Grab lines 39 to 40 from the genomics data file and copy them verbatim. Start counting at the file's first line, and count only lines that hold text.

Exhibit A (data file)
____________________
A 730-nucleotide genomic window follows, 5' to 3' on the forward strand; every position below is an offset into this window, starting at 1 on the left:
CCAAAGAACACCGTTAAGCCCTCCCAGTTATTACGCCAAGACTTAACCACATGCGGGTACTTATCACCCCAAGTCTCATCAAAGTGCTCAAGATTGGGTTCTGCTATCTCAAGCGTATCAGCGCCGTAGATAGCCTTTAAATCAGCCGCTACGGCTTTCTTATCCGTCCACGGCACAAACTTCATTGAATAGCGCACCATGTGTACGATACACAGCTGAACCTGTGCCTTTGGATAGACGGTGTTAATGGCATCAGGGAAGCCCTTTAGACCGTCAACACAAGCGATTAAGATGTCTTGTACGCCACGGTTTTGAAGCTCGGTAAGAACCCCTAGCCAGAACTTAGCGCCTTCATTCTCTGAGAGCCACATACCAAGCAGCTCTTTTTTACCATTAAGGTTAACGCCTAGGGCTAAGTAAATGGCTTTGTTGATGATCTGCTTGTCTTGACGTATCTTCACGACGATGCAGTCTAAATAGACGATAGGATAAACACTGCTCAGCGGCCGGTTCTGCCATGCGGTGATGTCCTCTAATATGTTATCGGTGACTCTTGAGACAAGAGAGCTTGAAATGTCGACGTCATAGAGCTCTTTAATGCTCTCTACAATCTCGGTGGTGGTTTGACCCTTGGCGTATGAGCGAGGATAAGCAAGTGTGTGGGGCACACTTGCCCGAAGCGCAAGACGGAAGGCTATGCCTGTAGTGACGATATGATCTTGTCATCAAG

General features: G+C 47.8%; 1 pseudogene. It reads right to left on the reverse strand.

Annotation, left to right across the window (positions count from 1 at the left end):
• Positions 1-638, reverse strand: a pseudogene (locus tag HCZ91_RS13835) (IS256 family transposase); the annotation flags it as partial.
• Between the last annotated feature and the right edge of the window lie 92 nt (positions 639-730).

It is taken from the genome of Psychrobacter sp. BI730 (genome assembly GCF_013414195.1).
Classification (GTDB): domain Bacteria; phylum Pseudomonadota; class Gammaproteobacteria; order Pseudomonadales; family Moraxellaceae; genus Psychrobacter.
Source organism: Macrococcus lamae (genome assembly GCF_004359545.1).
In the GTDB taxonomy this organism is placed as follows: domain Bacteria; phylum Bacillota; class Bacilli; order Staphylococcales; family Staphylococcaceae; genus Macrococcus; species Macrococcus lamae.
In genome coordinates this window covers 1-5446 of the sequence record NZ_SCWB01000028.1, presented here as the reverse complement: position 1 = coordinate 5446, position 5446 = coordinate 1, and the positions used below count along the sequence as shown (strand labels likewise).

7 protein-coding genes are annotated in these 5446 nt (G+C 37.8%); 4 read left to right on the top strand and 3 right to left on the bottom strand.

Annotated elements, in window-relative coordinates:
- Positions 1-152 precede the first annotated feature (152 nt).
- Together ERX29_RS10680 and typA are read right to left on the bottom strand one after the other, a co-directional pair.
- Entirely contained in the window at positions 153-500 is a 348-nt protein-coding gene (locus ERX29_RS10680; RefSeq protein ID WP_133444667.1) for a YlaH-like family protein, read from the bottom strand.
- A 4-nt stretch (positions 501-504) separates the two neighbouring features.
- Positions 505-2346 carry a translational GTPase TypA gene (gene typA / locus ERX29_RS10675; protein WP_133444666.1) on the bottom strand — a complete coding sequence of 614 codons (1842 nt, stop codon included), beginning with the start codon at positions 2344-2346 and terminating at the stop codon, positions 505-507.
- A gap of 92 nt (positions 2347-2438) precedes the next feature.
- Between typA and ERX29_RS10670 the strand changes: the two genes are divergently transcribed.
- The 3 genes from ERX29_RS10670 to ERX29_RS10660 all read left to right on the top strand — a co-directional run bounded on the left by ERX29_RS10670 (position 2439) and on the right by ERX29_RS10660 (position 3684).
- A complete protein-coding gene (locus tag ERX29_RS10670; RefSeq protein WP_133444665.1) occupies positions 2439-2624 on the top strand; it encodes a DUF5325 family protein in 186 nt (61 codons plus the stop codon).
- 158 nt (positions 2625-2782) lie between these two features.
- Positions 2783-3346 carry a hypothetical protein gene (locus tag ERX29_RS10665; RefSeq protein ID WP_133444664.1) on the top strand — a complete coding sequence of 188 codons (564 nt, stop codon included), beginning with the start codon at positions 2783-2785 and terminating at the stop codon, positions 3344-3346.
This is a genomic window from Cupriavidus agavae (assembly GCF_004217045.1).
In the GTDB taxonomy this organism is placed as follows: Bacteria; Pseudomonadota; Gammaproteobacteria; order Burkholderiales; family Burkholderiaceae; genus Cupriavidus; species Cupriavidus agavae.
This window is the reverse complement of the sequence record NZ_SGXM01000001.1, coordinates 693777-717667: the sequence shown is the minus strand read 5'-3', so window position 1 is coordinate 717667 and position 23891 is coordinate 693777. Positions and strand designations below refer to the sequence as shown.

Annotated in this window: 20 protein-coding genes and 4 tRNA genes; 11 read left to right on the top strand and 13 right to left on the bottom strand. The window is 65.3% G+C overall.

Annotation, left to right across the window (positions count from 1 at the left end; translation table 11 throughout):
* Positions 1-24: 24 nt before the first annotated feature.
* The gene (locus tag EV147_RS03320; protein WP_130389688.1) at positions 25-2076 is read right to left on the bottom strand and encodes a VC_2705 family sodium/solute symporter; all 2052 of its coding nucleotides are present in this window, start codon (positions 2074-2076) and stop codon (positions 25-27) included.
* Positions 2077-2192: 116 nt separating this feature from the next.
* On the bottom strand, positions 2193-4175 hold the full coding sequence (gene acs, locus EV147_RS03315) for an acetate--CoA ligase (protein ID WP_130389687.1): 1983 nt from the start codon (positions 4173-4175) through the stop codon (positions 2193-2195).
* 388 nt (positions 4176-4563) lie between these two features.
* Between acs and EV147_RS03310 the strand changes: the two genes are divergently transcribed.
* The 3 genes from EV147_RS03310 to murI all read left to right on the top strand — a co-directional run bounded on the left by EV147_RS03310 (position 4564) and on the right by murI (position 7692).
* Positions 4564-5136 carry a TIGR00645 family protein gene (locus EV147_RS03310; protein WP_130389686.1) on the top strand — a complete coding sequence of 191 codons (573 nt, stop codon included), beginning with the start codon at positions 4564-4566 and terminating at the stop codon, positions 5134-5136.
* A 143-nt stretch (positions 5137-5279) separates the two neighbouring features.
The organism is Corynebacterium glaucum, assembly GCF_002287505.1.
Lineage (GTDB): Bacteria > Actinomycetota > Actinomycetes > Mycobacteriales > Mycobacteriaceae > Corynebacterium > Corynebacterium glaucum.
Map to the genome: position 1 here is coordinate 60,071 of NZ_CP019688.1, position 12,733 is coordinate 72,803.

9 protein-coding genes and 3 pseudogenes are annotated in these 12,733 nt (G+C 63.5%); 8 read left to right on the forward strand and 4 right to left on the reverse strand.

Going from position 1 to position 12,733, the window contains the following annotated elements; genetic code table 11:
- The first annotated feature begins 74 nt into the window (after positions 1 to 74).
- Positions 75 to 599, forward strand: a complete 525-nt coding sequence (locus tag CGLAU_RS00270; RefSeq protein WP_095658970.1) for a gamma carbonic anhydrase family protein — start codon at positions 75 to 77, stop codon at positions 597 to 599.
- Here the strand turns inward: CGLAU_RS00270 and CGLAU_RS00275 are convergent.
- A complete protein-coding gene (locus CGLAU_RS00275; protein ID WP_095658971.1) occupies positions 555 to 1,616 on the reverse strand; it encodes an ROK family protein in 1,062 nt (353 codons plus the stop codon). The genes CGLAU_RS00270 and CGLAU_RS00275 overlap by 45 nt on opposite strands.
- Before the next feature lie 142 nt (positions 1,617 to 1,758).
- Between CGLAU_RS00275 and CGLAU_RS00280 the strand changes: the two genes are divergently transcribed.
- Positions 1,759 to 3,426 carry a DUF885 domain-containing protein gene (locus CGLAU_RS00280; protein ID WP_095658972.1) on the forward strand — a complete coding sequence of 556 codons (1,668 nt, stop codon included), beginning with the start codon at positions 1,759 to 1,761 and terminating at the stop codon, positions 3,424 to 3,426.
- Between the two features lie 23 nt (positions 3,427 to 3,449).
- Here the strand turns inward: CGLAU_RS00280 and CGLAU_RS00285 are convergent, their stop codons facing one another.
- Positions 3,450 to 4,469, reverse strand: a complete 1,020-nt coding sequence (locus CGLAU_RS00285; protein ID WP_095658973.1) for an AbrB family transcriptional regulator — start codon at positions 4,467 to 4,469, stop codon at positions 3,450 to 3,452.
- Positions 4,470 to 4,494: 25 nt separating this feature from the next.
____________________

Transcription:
The organism is Corynebacterium glaucum, assembly GCF_002287505.1.
Lineage (GTDB): Bacteria > Actinomycetota > Actinomycetes > Mycobacteriales > Mycobacteriaceae > Corynebacterium > Corynebacterium glaucum.